[Crossref]
  11. J. Kim and D. Y. Kim, “An efficient dispersion calculation for axially symmetric optical fibers,” Fiber and Integrated Optics 21, 13–30 (2002).
    [Crossref]
  12. E. M. Dianov, S. A. Vasiliev, A. S. Kurkov, O. I. Medvedkov, and V. N. Protopopov, “In-fiber Mach-Zehnder interferometer based on a pair of long-period gratings,” Proc. European Conf. Optical Communication, 65–68 (1996).
  13. B. H. Lee and J. Nishii, “Dependence of fringe spacing on the grating separation in a long-period fiber grating pair,” Appl. Opt. 38, 3450–3459 (1999).
    [Crossref]
  14. B. H. Lee and U. C. Paek, “Multislit interpretetion of cascaded long-period fiber gratings,” J. Lightwave Technol. 20, 1750–1761 (2002).
  15. W.C Kwong and G.C. Yang, Prime Codes with Applications to CDMA Optical and Wireless Networks (Artech House, Boston, MA, 2002).
  16. B. H. Lee, J. Cheong, and U. C. Paek, “spectral polarization-dependent loss of cascaded long-period fiber gratings,” Opt. Lett, 27, (2002).
    [Crossref]
  17. S. T. Oh, W. T. Han, U. C. Paek, and Y. Chung, “Reduction of Birefringence and Polarization- Dependent Loss of Long-Period Fiber Gratings Fabricated Using KrF Excimer Laser,” Opt. Express11, (2003).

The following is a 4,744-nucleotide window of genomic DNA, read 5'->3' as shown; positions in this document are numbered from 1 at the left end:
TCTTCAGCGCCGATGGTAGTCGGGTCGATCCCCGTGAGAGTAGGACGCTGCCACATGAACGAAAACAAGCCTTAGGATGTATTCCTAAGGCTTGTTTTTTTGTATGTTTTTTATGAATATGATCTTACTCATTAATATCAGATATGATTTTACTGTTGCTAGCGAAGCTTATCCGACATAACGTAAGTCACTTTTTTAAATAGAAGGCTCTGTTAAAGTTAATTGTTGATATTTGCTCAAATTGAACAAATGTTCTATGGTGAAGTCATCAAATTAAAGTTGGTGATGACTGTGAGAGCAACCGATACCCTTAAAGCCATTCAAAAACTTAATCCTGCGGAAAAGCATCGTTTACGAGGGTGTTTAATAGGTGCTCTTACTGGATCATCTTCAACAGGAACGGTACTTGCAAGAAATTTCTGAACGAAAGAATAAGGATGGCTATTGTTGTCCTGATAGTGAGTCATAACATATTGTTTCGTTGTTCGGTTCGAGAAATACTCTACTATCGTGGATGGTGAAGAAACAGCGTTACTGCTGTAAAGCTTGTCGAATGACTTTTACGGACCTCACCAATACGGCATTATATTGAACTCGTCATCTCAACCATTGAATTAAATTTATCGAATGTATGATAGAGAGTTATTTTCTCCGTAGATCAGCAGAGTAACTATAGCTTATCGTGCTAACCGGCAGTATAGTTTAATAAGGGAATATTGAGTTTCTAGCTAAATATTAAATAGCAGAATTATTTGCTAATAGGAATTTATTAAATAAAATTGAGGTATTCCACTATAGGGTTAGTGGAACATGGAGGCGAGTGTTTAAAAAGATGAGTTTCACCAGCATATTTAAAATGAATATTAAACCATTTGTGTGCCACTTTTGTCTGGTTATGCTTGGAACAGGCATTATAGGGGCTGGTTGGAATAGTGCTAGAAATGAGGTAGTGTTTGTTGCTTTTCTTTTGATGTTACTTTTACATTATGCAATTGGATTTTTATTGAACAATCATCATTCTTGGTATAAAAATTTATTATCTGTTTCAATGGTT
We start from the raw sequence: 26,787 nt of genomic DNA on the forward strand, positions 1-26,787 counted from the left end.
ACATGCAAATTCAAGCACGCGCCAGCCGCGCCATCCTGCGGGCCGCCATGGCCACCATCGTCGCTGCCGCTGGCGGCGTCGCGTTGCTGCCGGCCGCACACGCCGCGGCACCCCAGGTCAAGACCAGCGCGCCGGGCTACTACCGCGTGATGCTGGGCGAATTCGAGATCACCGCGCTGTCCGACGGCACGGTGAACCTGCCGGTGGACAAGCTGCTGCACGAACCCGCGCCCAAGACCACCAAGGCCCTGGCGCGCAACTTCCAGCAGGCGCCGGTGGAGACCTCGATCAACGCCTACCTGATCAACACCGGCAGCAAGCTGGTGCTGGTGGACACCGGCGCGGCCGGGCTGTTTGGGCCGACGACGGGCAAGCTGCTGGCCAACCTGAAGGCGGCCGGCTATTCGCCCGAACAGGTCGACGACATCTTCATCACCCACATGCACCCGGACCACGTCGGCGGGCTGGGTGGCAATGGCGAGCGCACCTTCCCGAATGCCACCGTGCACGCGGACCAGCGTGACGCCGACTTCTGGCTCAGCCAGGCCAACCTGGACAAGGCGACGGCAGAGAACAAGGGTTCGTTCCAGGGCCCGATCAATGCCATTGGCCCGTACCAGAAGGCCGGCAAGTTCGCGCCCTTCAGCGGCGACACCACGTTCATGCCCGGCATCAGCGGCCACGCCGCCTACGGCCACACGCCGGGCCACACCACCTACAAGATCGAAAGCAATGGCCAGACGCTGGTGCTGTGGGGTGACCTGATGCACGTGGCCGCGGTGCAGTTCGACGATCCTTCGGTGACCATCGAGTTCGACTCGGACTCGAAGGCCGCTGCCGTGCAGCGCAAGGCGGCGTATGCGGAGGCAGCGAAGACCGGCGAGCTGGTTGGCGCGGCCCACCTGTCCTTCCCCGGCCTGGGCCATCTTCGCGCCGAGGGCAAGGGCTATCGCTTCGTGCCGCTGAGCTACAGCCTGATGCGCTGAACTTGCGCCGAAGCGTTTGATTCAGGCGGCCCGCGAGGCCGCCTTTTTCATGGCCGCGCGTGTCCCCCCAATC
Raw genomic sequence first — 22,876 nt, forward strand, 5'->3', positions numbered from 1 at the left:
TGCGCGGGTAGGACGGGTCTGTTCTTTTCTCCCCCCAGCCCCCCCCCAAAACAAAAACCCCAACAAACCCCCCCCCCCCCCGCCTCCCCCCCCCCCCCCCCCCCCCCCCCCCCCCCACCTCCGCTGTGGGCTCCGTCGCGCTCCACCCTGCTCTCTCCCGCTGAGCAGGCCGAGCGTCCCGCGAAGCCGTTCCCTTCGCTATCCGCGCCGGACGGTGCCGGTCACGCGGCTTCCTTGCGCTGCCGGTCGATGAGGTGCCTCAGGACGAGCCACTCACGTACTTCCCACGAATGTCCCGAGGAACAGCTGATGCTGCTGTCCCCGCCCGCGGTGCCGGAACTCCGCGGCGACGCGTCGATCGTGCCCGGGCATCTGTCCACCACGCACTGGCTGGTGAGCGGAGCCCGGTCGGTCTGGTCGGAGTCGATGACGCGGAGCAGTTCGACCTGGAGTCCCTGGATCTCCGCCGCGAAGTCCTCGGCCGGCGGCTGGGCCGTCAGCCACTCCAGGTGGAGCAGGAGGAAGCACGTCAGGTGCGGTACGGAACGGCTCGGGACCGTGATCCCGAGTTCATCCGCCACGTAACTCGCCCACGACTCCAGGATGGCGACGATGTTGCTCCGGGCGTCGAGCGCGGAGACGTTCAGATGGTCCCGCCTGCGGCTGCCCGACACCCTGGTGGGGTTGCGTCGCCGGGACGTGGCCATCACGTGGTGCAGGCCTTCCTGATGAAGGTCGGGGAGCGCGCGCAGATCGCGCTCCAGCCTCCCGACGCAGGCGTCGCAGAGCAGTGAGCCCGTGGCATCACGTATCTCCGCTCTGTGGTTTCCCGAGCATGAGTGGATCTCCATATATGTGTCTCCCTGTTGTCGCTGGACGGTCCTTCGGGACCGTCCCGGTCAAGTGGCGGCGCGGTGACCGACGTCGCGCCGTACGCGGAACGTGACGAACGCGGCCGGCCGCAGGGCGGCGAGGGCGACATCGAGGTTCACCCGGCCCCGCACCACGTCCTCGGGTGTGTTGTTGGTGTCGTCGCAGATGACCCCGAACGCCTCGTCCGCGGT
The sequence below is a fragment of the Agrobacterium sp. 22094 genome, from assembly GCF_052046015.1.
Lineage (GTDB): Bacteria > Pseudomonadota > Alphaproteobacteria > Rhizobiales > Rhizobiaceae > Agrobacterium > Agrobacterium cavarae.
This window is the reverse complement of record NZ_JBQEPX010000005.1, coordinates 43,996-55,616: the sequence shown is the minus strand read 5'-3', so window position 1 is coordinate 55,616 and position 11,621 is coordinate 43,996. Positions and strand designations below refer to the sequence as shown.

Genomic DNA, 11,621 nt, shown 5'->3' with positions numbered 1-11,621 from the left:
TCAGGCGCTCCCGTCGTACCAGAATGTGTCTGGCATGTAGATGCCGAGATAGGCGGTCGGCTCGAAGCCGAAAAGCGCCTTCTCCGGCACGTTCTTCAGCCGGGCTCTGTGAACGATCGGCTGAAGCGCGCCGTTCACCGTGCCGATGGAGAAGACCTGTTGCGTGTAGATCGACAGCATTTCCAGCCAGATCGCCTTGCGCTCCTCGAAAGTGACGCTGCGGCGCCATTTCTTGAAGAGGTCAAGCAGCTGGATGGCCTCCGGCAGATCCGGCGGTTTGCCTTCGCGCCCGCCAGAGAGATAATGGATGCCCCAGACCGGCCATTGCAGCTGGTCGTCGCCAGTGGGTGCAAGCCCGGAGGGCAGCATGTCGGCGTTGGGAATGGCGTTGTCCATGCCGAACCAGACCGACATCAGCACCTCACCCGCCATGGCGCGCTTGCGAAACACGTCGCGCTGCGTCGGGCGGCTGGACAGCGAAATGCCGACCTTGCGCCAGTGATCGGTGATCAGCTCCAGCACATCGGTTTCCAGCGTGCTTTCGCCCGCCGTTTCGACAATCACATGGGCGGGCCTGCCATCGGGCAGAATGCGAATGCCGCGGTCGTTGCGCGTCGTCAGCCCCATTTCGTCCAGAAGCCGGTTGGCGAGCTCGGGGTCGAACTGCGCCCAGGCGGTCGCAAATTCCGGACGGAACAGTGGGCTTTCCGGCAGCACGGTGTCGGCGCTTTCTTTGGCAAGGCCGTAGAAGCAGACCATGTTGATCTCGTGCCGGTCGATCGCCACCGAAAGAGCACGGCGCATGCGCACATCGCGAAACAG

[Crossref] [PubMed]

2004 (1)

T. J. Eom, S. J. Kim, C. S. Park, and B. H. Lee, “Generation of high-repetition-rate optical pulse using cascaded long-period fibre gratings,” Electron Lett. 40, 981–982 (2004).
[Crossref]

2003 (2)

S. J. Kim, T. J. Eom, B. H. Lee, and C. S. Park, “Optical temporal encoding/decoding of short pulses using cascaded long-period fiber gratings,” Opt. Express 11, 3034–3040 (2003).
[Crossref] [PubMed]

B. H. Lee, T. J. Eom, M. J. Kim, U. C. Paek, and T. Park, “Mode coupling within inner cladding fibers,” J. of the Optical Society of Korea 7, 53–58 (2003).